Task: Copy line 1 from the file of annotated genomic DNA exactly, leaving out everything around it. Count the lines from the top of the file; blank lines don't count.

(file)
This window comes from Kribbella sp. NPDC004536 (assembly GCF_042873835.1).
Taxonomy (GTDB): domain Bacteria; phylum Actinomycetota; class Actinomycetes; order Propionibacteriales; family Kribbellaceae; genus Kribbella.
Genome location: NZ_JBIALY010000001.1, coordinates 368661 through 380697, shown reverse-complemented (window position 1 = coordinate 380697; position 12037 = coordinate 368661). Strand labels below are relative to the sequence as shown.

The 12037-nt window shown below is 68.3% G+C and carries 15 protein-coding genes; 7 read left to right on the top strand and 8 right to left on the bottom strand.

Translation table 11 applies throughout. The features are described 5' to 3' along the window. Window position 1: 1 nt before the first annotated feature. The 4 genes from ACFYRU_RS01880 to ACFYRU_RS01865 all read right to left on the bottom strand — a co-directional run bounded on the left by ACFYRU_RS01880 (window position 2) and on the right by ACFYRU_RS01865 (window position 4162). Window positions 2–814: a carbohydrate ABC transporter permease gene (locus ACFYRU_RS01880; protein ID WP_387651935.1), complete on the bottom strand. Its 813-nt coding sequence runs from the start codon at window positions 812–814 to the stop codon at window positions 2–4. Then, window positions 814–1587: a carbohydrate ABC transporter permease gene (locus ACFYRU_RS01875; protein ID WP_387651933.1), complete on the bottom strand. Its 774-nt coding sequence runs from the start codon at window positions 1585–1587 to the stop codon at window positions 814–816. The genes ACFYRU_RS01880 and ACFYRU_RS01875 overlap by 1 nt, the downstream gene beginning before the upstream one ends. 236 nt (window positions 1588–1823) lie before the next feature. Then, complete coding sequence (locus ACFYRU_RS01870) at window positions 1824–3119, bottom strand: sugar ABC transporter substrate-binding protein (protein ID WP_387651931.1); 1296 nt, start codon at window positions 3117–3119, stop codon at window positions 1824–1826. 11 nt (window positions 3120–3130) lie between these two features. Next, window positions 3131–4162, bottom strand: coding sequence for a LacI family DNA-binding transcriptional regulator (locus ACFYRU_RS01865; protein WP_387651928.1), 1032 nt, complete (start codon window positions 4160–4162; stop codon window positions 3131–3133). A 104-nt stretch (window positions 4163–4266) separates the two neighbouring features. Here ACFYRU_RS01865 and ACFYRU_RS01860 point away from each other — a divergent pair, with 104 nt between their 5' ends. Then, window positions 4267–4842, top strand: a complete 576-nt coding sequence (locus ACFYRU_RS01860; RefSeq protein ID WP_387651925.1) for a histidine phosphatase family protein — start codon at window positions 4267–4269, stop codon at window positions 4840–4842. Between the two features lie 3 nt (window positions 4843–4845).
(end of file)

This window comes from Kribbella sp. NPDC004536 (assembly GCF_042873835.1).